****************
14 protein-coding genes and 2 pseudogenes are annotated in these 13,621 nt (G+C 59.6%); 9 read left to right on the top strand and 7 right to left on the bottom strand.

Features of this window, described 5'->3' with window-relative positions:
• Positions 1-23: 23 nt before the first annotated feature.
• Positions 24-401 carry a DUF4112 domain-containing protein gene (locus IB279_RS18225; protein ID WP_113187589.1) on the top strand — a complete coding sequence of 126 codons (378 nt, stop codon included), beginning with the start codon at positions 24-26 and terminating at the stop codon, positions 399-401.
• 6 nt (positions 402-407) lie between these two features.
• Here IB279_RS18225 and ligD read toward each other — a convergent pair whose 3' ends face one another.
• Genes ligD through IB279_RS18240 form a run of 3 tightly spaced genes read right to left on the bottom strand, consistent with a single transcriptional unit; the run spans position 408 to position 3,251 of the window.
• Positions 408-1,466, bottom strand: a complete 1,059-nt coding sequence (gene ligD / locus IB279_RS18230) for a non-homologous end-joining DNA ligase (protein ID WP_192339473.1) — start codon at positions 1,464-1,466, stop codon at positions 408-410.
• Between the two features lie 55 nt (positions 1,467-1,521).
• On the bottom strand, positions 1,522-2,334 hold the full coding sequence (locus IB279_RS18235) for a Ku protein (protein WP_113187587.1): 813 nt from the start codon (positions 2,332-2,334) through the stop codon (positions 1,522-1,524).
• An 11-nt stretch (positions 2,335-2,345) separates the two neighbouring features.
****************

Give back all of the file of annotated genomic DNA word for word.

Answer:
14 protein-coding genes and 2 pseudogenes are annotated in these 13,621 nt (G+C 59.6%); 9 read left to right on the top strand and 7 right to left on the bottom strand.

Features of this window, described 5'->3' with window-relative positions:
• Positions 1-23: 23 nt before the first annotated feature.
• Positions 24-401 carry a DUF4112 domain-containing protein gene (locus IB279_RS18225; protein ID WP_113187589.1) on the top strand — a complete coding sequence of 126 codons (378 nt, stop codon included), beginning with the start codon at positions 24-26 and terminating at the stop codon, positions 399-401.
• 6 nt (positions 402-407) lie between these two features.
• Here IB279_RS18225 and ligD read toward each other — a convergent pair whose 3' ends face one another.
• Genes ligD through IB279_RS18240 form a run of 3 tightly spaced genes read right to left on the bottom strand, consistent with a single transcriptional unit; the run spans position 408 to position 3,251 of the window.
• Positions 408-1,466, bottom strand: a complete 1,059-nt coding sequence (gene ligD / locus IB279_RS18230) for a non-homologous end-joining DNA ligase (protein ID WP_192339473.1) — start codon at positions 1,464-1,466, stop codon at positions 408-410.
• Between the two features lie 55 nt (positions 1,467-1,521).
• On the bottom strand, positions 1,522-2,334 hold the full coding sequence (locus IB279_RS18235) for a Ku protein (protein WP_113187587.1): 813 nt from the start codon (positions 2,332-2,334) through the stop codon (positions 1,522-1,524).
• An 11-nt stretch (positions 2,335-2,345) separates the two neighbouring features.